Thursday, November 11, 2010

Life and Death in Georgia

The procession came from the left, up the incline to the paved road from a cluster of tumbled-together village homes. Nic was up front of the car, bargaining for strings of garlic and onions with several elderly villagers at a makeshift stand, when it appeared.

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As we watch from the car, six men and boys in plaid shirts, carrying an open pine box on their shoulders led the way. Just as they met the paved road, the front man on the near side slipped in the loose dirt, momentarily unbalancing the open casket on their shoulders. The casket lurched, giving us a sideways impression of an elderly face in repose, looking decidedly green-black. He recovered and the procession moved on, across the road and down the far side. It was followed by a straggling procession of women, girls a few men and young children in black, carrying all manner of colorful umbrellas against the afternoon heat. No one looked especially sad.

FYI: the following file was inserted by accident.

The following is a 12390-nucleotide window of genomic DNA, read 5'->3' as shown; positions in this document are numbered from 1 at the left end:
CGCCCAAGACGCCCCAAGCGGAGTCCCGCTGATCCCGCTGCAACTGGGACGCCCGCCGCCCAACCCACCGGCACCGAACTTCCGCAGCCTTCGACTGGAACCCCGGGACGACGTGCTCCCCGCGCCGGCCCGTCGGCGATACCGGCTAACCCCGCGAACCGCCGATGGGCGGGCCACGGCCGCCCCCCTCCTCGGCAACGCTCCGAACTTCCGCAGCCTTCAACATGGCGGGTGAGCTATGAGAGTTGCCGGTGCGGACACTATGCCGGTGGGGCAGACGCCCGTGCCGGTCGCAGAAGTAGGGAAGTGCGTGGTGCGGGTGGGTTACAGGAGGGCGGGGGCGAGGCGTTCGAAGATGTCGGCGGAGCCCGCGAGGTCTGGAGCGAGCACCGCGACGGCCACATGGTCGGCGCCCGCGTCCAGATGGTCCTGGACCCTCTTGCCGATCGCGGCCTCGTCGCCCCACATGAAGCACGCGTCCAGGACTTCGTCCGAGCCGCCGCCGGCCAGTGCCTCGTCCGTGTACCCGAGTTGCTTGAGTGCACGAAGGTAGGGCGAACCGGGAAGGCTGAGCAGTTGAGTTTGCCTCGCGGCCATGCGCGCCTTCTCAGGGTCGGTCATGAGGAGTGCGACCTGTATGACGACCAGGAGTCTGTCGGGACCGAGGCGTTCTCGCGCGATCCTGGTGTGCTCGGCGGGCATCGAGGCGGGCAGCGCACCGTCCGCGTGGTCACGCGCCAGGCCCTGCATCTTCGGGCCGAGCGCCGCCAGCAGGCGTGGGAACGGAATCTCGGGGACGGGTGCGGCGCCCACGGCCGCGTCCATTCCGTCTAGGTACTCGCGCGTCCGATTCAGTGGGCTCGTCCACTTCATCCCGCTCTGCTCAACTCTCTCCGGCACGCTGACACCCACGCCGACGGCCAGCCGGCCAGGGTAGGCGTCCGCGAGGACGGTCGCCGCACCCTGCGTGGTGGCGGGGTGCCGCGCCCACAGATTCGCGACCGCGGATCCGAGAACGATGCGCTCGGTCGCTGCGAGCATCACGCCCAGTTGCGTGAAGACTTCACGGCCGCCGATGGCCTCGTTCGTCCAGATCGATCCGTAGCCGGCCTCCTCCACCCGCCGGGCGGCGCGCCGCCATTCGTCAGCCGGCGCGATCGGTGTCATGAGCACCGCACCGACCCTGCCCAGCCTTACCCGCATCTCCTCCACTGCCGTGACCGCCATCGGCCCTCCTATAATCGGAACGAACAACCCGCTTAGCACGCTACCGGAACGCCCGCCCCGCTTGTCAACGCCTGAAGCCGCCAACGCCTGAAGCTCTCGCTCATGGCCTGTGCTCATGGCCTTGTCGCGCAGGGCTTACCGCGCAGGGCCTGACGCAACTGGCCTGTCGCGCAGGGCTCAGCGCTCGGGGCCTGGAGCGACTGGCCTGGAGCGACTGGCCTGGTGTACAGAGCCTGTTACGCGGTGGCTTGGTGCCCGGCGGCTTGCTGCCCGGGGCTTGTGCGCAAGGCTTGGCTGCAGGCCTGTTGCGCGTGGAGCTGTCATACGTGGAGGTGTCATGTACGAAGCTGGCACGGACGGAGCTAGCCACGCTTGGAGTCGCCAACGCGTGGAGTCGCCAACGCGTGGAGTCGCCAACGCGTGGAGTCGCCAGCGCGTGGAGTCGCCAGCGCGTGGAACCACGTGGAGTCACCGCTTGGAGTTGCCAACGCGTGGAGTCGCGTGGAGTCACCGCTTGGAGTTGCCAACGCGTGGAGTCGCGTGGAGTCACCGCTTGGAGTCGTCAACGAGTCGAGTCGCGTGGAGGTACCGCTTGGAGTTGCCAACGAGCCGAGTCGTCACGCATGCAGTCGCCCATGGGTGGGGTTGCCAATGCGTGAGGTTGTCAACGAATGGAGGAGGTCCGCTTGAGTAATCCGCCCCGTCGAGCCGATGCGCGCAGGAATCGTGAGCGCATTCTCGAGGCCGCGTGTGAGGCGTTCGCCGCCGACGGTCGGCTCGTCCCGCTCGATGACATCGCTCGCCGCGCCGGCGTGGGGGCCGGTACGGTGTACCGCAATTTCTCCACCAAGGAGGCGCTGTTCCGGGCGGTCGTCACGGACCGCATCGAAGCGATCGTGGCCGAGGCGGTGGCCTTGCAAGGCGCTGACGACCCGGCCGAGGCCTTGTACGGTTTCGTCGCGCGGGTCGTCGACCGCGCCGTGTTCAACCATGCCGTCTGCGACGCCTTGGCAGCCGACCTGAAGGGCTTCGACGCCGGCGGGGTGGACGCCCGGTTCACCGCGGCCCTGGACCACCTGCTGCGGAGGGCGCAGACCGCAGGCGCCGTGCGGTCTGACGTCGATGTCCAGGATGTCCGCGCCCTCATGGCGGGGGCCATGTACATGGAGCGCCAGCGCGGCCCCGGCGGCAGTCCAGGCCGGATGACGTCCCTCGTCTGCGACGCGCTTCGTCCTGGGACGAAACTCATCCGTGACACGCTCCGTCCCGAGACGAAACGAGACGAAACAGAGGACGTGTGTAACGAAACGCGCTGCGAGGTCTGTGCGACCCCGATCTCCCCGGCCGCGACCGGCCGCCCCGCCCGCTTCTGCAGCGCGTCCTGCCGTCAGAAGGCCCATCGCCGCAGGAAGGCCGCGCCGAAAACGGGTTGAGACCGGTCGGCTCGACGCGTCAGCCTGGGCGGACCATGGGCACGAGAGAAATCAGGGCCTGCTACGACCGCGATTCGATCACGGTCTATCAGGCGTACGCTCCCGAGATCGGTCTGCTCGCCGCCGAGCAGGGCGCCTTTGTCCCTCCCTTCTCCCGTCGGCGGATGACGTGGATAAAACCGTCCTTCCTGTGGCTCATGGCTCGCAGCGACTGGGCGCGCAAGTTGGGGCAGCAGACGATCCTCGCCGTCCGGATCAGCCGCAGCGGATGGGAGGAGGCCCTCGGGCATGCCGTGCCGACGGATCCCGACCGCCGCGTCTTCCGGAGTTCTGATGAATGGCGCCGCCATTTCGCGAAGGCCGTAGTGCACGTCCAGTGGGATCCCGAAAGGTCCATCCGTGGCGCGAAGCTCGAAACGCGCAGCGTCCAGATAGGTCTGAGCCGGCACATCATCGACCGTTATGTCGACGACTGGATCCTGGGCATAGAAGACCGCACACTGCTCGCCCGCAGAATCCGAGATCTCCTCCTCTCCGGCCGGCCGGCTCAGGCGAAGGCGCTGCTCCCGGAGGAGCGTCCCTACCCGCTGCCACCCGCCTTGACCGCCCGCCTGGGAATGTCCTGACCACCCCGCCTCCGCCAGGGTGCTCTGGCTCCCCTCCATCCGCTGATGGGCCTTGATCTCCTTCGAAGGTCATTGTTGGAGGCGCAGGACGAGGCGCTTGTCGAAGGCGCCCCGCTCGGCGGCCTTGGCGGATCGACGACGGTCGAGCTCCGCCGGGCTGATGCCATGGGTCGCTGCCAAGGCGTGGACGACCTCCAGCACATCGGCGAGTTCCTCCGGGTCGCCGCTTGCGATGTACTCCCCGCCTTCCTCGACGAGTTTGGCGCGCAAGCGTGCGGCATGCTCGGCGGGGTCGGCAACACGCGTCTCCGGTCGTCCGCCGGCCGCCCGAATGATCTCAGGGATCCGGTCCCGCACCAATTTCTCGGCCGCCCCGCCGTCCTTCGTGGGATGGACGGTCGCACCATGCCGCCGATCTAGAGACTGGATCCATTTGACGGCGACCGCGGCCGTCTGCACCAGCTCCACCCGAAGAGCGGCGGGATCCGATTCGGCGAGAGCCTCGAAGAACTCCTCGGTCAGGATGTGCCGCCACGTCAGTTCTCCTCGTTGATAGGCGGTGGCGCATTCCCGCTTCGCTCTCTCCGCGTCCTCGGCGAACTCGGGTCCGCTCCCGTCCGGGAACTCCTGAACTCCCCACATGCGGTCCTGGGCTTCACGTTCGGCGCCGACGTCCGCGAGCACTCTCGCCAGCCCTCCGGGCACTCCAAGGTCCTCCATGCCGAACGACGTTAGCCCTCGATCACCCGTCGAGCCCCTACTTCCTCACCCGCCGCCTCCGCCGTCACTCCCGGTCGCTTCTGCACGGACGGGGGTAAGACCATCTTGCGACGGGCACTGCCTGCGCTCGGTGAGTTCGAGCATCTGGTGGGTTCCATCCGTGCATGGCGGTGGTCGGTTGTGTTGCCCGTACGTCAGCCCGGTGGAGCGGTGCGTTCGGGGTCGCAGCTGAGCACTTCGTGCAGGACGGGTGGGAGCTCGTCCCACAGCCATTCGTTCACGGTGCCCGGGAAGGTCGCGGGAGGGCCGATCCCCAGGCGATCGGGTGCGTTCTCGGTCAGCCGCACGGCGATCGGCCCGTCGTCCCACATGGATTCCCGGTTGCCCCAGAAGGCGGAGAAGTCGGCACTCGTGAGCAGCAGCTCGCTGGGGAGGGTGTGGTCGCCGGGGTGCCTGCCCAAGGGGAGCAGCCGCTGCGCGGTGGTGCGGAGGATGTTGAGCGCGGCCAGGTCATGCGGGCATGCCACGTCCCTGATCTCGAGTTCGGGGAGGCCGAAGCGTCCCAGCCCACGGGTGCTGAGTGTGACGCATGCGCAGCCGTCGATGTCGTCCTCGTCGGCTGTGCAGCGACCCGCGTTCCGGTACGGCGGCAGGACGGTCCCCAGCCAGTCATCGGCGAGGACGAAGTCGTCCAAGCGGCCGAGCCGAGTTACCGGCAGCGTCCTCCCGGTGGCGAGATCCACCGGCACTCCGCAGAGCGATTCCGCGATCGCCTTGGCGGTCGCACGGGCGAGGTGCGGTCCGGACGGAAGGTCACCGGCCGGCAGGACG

“Now there's something you don't see every day,” I remarked.

“No,” agreed Sora and was silent a moment. “And not only do they don't embalm here, they still lay the deceased out at home," she added. "Then they summon the family and friends to morn. It can take a week or two for everyone to arrive before they hold the funeral.”

We considered the weight of that information in silence. The heat of the August day there in the car is stifling. It's August. I try not to imagine the smell.

Nic returned from his successful produce negotiations at the village stand.“She was ninety two,” he announced, cheerfully, as our driver pulls out and proceeds slowly down the road and past the casket, being loaded into an ancient hearse. “She was the village matriarch. They said she had a good, long life.”

I set to imagining a matriarch who drank some good Georgian wine every day of her long, adult life, who will return to the earth to nurture her grape vines. While the aesthetics of American life don't encourage most of us to think about death in this fashion, it may be good to recall that dealing with death in this way is quite ecological. Quite green, in fact (no pun intended). In the United states, a slowly growing trend toward green funerals is making a comeback, as a biodegradable reaction to the environmental impact of embalming chemicals, as well as a return to the natural cycle of life.

I'm not sure it will really catch on here. But such is life, and death, in Georgia.

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